1/4 C. honey
1/4 C. rice vinegar
1/4 C. soy sauce
1 T. peeled, finely chopped fresh ginger
1/2 tsp. freshly ground black pepper

In a plastic bag, combine tea, honey, vinegar, soy sauce, ginger
and pepper, to make marinade. Remove 1/2 cup marinade; set
aside for dipping sauce.

Add shrimp to marinade remaining in plastic bag, turning to coat.
Close bag securely and marinate in refrigerator 30 minutes or up
to 12 hours.

Remove shrimp from marinade; discard marinade. Thread shrimp
onto 8 skewers, dividing evenly. Grill over medium hot coals 4 to
6 minutes or until shrimp turn pink and are just firm to the touch,
turning once. Season with salt, to taste.

Meanwhile, prepare dipping sauce by placing reserved 1/2 cup
marinade in small saucepan. Bring to a boil over medium-high
heat. Boil 3 to 5 minutes or until slightly reduced. Stir in green

Makes 4 servings.

Per serving: 202 cal., 35 g pro., 7 g carbo., 3 g fat; 259 mg chol.,
511 mg sodium

B-man :wink:



1 lb. beef flank steak
1/3 C. teriyaki sauce
1 clove garlic, minced
1/4 tsp. crushed red pepper
1 T. finely chopped ginger root
1 T. vegetable oil
1 tsp. sesame seed, toasted

Soak thirty 6-inch bamboo skewers. Combine teriyaki sauce,
ginger root, oil, garlic and red pepper.

Cut steak across the grain into 1/4-inch thick slices; place slices in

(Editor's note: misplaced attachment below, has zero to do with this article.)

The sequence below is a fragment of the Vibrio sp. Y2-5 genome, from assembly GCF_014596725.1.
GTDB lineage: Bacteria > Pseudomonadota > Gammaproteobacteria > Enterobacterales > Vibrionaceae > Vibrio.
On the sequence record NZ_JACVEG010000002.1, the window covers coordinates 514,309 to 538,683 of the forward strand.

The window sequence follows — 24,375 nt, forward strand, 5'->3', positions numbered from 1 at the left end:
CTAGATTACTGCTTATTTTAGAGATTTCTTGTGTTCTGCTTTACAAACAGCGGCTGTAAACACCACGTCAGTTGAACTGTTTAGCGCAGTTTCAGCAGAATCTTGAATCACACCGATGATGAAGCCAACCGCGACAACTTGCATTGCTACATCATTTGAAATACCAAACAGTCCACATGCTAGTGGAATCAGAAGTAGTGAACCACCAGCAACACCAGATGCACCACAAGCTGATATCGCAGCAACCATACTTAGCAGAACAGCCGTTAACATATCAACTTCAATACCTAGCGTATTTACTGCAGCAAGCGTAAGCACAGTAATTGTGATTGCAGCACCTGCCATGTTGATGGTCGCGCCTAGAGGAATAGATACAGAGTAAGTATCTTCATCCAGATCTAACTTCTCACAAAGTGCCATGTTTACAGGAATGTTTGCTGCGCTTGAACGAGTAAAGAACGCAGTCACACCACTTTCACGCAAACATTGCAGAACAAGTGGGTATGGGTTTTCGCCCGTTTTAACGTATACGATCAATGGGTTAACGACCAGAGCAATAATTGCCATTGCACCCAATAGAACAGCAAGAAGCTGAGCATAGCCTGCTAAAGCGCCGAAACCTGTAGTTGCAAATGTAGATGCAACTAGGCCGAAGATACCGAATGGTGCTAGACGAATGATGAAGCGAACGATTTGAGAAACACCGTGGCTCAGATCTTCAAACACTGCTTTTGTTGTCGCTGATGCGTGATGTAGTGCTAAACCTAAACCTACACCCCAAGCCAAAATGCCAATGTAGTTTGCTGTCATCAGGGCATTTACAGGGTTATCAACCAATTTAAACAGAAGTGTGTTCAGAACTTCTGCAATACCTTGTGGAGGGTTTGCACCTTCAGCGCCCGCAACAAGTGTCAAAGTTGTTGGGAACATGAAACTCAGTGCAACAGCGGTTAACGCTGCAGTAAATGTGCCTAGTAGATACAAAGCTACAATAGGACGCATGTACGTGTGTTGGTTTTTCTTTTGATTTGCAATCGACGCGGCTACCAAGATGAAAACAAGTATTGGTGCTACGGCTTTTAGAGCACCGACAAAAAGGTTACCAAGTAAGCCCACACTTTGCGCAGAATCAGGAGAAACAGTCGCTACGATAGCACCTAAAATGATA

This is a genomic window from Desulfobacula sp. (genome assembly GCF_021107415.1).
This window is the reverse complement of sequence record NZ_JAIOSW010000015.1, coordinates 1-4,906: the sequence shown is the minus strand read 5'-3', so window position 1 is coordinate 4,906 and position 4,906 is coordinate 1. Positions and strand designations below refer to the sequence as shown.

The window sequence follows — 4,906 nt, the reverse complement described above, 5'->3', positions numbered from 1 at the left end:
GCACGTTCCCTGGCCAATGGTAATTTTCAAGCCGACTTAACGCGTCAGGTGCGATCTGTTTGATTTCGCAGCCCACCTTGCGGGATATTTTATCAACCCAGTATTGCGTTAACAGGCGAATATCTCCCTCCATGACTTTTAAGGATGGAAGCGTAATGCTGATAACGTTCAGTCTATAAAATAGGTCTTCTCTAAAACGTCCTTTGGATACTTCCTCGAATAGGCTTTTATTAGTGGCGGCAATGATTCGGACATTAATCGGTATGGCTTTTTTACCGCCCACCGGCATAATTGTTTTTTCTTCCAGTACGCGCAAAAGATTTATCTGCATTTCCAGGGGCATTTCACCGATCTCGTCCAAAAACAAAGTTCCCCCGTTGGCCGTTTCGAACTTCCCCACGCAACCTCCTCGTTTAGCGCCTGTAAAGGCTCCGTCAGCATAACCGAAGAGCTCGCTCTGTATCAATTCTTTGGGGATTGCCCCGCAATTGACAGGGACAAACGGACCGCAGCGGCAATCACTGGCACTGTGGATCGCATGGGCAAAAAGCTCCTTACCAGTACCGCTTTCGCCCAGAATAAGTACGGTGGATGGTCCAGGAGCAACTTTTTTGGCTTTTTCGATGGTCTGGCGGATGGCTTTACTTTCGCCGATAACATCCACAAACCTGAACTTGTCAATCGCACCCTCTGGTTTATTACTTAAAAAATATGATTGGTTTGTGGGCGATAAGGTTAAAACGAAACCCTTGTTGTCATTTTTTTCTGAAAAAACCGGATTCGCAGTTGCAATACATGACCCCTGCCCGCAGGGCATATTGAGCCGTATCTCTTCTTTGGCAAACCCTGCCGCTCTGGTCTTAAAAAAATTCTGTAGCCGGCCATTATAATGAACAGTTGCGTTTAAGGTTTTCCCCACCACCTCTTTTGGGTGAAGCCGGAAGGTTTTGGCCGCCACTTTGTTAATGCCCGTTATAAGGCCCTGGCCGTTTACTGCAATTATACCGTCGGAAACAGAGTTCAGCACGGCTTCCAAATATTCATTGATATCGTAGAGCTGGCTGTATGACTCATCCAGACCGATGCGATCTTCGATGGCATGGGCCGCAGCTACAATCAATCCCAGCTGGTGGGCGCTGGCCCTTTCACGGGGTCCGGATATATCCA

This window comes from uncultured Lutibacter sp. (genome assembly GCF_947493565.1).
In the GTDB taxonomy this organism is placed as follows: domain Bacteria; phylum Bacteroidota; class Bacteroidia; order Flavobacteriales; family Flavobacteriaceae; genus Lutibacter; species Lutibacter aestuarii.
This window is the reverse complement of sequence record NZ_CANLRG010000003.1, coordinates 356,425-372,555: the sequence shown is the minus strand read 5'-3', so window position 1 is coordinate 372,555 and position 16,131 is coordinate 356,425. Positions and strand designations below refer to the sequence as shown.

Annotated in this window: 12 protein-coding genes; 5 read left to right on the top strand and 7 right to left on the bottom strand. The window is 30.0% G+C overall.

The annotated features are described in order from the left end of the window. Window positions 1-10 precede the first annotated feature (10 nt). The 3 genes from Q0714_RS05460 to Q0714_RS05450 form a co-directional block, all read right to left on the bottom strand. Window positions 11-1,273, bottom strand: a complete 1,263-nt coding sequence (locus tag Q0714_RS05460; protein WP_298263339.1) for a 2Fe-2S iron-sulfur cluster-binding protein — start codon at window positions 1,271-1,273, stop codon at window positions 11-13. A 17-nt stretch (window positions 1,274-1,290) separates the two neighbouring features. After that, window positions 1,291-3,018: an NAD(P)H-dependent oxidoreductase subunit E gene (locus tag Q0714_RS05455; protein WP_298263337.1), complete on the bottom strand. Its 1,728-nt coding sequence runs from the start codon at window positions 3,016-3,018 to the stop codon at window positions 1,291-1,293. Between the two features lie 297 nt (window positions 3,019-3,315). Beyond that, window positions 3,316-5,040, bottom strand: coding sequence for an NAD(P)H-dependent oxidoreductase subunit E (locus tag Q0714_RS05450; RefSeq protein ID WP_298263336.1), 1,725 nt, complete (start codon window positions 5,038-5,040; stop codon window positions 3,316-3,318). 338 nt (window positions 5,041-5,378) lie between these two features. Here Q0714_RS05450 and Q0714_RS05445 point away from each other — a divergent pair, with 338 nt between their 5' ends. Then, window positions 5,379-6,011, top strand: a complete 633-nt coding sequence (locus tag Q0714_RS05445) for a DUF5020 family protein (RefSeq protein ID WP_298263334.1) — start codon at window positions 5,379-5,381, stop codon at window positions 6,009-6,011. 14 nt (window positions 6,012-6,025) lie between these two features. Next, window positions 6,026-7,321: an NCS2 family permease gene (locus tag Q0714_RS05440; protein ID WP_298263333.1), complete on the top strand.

plastic bag. Pour marinade over steak, turning to coat. Tie bag
securely and marinate 15 minutes.

Pour off marinade. Thread each slice onto a bamboo skewer.
Place ribbons on rack in broiler pan so surface of meat is 3 to
4 inches from heat. Broil 2 minutes on each side. Sprinkle with
sesame seed.

Makes 15 appetizer servings of 2 ribbons each.

Contains 64 calories per 2 ribbons.

B-man :wink:



4 boneless pork chops, cut into stir-fry strips
1 C. salsa or picante sauce
1/2 C. peanut butter
2 T. soy sauce
2 T. balsamic vinegar
1 T. molasses
1 T. water
1 T. chili powder
1/2 tsp. ground ginger
1/2 tsp. garlic salt
1/4 tsp. pepper
1 T. vegetable oil
1 T. sesame seed, toasted if desired
2 T. thinly sliced scallions
3 C. hot cooked cellophane noodles or rice

For sauce, in a medium saucepan combine salsa, peanut butter,
soy sauce, vinegar, molasses and water. Bring to boiling, stirring
often. Keep warm.

Meanwhile, in a plastic or paper bag combine chili powder, ginger,
garlic salt and pepper. Add pork strips; shake until pork is coated
with spice mixture.

In a large skillet heat vegetable oil over medium-high heat; cook
and stir pork strips for 2-3 minutes or until cooked through. Spoon
the sauce on to individual plates. Arrange the pork strips on top of
sauce. Sprinkle with sesame seed, then top with green onions.
Serve with noodles or rice.

B-man :wink:



1 lb. Thai rice noodles
10 medium size shrimp, shelled and cleaned
2 eggs
1 C. bean sprouts
1 T. coarsely ground peanuts
1 T. sugar
1 T. fish sauce
1 T. vinegar
1 tsp. minced garlic
1/2 C. vegetable oil

If dry noodles are used, soak them in warm water for 15 minutes,
then drain.

In a frying pan put all the oil, brown the garlic until light brown,
add the shrimp and cook until well done.

Add sugar, fish sauce, vinegar and stir together. Add eggs, break